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Dr. Gautam Sen vs. CCIT (Bombay High Court)
October, 18th 2016

(i) The revenue has field an affidavit-in-reply of one Shri Dinesh Singh, Deputy Director of Income Tax dated 29 August 2000. However, in the affidavit-in-reply there is no averment made with regard to any incriminating material found during the course of search linking the Petitioner to any undisclosed income. In fact, the averment of the Petitioner that nothing incriminating was found during the course of the search is not challenged. Thus in the absence of the same, there is no basis to infer that the Petitioner was in possession of undisclosed income. This is not disputed by the revenue at the hearing of the Petition.

(ii) It may be pointed out (although not strictly necessary) that the affidavit in reply does not mention a word about satisfaction note being recorded before carrying out the search. This alone would have been evidence of reasonable belief for carrying out the search operation (See Director General of Income Tax (Investigation) & Ors. Vs. Speacewood Furnishes (P) Ltd. 374 ITR 595). We specifically asked the revenue to produce the record maintained by it including the appraisal report, consequent to search, before taking a decision to issue the impugned show cause notice. At this stage, Mr. Suresh Kumar, learned Counsel for the revenue has produced an appraisal report dated 16 April 2000, i.e. prior to issuing the impugned show cause notice dated 16 May 2000.

(iii) It is clear as daylight from the appraisal report that no incriminating documents were found during the course of search nor was it found that he was in any manner involved in the bank account with his name in the said Bank. Thus it appears that the revenue took search and seizure proceedings in respect of the Petitioner on account of mistaken identity. In any case the appraisal report would indicate that no notice under Section 158BC of the Act could be issued to the Petitioner as the condition precedent to issue notice under Section 158BC of the Act, viz. undisclosed income found during the search proceedings, is not satisfied.

(iv) In the above facts, the impugned notice is quashed and set aside.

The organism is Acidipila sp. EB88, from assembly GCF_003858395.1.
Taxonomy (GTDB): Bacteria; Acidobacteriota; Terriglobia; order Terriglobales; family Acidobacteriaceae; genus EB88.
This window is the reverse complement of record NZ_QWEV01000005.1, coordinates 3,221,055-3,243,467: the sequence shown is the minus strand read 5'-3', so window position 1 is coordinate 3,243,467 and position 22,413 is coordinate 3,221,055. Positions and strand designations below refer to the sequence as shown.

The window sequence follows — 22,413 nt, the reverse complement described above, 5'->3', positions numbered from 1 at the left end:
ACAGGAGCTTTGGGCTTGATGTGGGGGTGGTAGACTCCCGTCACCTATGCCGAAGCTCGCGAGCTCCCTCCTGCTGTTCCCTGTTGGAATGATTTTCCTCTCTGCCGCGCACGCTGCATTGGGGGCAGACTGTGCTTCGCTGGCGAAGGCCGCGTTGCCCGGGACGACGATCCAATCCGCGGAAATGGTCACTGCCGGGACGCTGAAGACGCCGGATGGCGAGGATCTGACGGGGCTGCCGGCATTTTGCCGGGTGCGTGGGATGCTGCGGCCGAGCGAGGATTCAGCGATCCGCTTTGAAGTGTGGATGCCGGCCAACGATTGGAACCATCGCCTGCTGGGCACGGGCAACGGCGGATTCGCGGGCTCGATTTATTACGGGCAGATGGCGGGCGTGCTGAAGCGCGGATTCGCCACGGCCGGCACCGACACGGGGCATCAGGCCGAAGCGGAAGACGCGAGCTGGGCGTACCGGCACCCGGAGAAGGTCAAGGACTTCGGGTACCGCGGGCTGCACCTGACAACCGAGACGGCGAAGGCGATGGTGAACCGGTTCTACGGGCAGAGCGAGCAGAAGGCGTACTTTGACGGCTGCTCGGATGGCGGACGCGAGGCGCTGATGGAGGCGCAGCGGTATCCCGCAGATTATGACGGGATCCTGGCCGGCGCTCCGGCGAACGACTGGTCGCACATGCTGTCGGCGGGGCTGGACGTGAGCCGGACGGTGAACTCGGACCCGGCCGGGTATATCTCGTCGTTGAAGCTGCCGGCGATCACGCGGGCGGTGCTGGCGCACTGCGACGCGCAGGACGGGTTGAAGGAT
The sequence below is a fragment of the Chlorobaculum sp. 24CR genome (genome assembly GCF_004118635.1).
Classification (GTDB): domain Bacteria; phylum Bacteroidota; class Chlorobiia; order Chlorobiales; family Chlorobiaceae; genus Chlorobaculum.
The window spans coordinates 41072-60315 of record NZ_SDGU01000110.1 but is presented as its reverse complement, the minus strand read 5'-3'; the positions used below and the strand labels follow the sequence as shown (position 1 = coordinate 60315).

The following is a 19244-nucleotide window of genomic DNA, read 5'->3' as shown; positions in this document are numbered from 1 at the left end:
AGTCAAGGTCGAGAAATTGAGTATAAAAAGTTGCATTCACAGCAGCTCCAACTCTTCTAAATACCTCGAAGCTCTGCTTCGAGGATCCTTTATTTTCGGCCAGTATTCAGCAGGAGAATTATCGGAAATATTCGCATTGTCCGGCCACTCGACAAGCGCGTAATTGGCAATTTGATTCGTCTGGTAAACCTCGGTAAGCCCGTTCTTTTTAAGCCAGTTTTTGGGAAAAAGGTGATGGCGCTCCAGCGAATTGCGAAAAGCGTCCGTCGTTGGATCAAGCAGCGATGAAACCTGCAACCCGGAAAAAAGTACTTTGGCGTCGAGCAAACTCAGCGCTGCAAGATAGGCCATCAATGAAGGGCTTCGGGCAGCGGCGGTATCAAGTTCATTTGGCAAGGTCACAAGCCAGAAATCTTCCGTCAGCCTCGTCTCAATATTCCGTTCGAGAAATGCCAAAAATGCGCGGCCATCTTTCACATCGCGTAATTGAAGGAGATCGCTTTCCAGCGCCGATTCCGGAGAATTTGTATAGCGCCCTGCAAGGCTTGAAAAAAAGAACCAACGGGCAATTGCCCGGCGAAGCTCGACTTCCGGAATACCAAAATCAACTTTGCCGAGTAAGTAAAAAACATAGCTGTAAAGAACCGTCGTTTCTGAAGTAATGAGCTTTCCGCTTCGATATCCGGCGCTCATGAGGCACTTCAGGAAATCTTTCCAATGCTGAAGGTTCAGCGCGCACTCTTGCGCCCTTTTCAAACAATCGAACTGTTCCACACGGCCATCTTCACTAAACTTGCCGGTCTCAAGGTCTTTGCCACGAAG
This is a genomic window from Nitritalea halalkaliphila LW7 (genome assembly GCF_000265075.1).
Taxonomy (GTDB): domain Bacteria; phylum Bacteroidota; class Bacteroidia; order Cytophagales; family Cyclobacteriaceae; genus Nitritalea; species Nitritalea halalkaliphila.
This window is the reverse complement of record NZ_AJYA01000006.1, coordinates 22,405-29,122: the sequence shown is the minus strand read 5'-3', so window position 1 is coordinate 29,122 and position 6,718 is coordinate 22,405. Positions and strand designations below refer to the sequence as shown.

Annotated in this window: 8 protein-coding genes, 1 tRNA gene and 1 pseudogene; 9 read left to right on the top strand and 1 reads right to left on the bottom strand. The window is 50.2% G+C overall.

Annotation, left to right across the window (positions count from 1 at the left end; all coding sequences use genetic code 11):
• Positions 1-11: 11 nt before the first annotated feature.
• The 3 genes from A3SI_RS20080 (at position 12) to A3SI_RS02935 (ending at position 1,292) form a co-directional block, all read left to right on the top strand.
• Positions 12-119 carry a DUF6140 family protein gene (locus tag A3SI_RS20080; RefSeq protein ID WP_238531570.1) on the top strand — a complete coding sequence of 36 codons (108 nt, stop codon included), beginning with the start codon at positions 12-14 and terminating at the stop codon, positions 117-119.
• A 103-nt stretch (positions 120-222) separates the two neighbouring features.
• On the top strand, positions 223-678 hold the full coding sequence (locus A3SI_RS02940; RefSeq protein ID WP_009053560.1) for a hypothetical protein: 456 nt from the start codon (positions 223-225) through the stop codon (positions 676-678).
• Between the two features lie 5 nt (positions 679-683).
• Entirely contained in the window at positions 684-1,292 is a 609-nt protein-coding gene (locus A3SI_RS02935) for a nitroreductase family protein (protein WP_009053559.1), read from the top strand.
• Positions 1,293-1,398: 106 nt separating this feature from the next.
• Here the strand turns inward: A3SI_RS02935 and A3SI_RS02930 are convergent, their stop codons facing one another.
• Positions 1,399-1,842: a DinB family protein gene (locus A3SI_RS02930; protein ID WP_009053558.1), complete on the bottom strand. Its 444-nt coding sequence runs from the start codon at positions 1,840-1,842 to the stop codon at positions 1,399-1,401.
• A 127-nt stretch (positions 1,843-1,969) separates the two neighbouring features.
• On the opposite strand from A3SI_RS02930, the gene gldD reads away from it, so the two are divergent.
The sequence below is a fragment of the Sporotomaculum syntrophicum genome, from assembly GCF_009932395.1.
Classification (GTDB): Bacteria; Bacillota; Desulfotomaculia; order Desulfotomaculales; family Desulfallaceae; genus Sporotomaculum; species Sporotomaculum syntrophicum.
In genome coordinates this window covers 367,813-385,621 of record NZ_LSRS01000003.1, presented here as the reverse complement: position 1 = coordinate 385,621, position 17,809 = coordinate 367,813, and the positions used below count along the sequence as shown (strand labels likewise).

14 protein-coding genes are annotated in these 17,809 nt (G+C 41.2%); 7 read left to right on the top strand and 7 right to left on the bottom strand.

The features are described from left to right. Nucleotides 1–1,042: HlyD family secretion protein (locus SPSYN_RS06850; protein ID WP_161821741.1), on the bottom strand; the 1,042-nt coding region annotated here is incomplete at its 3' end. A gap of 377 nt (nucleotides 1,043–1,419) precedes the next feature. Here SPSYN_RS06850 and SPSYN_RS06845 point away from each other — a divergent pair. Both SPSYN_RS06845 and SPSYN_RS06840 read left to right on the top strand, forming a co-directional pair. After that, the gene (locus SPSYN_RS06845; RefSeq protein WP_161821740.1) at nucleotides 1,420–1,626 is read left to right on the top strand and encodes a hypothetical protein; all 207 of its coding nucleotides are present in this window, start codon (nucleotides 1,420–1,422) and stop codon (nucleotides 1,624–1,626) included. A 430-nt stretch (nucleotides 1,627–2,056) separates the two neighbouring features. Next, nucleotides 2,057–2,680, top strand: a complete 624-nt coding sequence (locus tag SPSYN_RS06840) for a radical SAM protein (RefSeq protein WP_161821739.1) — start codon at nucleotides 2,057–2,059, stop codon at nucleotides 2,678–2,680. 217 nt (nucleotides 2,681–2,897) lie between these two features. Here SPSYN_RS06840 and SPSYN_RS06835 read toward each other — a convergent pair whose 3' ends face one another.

(v) We note that this action on the part of the revenue to issue the impugned notice ignoring the appraisal report is highly deplorable. We live in a Country governed by laws. The Officers of the Income Tax Department are obliged to proceed in accordance with the statutory provisions and not on their whim and fancy. The Officers hold power in trust and must ensure that no citizen is harassed by sending him notices, when on the basis on its own record, such notices are not sustainable. We trust that the Income Tax Department would adopt a standard operating procedure which would provide for appropriate safeguards before issuing notices under Chapter XIVB of the Act. This alone would ensure that Officers of the Revenue act in terms of the mandate provided in the Act. In fact, at the very outset, after a preliminary hearing, we had asked the learned Counsel for the Revenue whether the Revenue would still want to persist with the impugned notice under Section 158BC of the Act. On instructions, Mr. Suresh Kumar, learned Counsel for the revenue informed us that the revenue seeks to press the impugned notice and seek dismissal of the present Petition. In the above view, this is the fit case where costs should be awarded to the Petitioner. The revenue i.e the jurisdictional Chief Commissioner of Income Tax (Respondent No.1) is directed to pay the costs of Rs.20,000/to the Petitioner within four weeks from today.

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